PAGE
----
Finally today, the clouds over my psyche, my perception of what is now my life, lift for a host of reasons—hormones shifting, new allergy drugs working, sun returning even if only for fifteen minutes to light up this morning in my life. The weekend is an artist’s date of sorts—heading to Medford/Ashland with a friend and the matinee of Chekhov’s The Cherry Orchard at the Oregon Shakespeare Festival on Saturday. A break most welcome, a cultural outing sorely needed.
The truth is that this is all life, and all that life is, really: this ebb/flow, this up/down, and maybe one of these years I’ll have a better handle on how to manage it. The truth is also that I do better when I can connect with a few other people who get what I’m talking about, who get what this journey, what this struggle is. And, of course, I improve considerably when I let go of any thought I’m going to make it in the literary world as it is now fashioned—you know the one where people publish their friends and colleagues, where spouses are paid editors of the same magazine, where teachers pick their students for prizes, where students invite their teachers to the next big summer writerly thing where spouses are often together on the faculty, starting literary journals where they publish their students. I could go on and on.
After finishing my chapbook back in December—and submitting it and/or individual poems to a dozen or more journals and contests—I let myself get swayed into thinking I am somehow able to participate in this great big often flash-in-the-pan, trendy and/or nepotistic love-fest that passes for most of American writing and publishing these days. Forgetting so much I’ve already figured out about the inherent, often arbitrary subjectivity of the folks who are in charge in that world. Ignoring the fact that I said I was doing this work for other, more personal reasons, that I was writing mostly to express myself, to get at what’s at my core. I think, in large part, that is what threw me off. Of course, it is possible in all of this I am simply being envious and fearful of putting my words out there to be judged alongside others. But how can that be after all the classes and workshops and critiques I’ve willingly subjected myself to these past eight or nine years? More likely (as often seems to be the case of late) I am seeing the forest and the trees, seeing the situation without the rose-colored glasses that those in the profession. And, unlike so many in this field, I am not afraid to say what I see.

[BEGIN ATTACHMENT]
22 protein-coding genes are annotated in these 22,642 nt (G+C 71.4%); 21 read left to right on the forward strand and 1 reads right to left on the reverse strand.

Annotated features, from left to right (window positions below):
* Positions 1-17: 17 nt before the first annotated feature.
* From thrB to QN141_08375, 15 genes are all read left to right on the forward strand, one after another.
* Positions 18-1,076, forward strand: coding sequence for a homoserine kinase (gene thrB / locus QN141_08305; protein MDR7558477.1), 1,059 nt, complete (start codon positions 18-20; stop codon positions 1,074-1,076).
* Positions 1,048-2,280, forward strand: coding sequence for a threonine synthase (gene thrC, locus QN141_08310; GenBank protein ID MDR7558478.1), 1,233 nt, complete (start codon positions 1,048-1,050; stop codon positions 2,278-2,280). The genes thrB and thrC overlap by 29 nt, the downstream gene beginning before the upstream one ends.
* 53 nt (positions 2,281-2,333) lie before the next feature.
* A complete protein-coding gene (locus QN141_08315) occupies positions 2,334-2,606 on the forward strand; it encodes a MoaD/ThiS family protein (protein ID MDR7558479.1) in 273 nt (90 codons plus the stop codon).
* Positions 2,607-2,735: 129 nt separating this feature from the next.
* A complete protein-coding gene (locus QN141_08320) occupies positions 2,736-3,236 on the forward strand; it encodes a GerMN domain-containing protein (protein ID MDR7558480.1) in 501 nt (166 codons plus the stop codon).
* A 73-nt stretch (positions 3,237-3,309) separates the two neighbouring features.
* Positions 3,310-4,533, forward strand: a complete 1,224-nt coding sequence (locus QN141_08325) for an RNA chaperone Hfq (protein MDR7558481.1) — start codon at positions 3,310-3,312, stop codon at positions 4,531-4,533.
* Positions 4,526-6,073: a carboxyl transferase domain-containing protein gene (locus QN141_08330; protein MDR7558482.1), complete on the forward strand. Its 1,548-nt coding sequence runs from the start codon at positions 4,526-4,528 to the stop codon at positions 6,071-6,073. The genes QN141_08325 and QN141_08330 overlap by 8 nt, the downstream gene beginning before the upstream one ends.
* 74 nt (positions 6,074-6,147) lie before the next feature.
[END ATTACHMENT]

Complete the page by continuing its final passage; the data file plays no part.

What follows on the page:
There is much that is being written that is wonderful and true and wise and fun. There is much being written that is overwrought and overhyped and overpraised. The problem for me as I now frame it is that, for too long—all my life?—I deified the world of letters, the world of words, thought it was somehow above the rest of the venal world of contemporary work with its bureaucracies, its web of who-knows-who, its elevation of those who play the game over those who are trying to do some honest, heartfelt work. I was wrong—in many ways, it’s the same old, same old as any profession. Sad but true. A poem can still move; a short story or a play (at least one by Anton Chekhov!)can teach all that matters about life. Our thoughts and ideas and emotions are, indeed, worth expressing, worth getting down. But every writer and every poet doesn’t hit the highest notes, the ones that speak to me, teach or remind me of something I once knew or needed to know, each and every time they put pen to paper or fingers to the laptop keys. Increasingly, I find my wisdom in other places. While words may be all we have, for me, more and more, words are not enough.
The public domain post card photograph above of the Philip Ritz Cherry Orchard, Walla Walla, Washington was taken in 1906.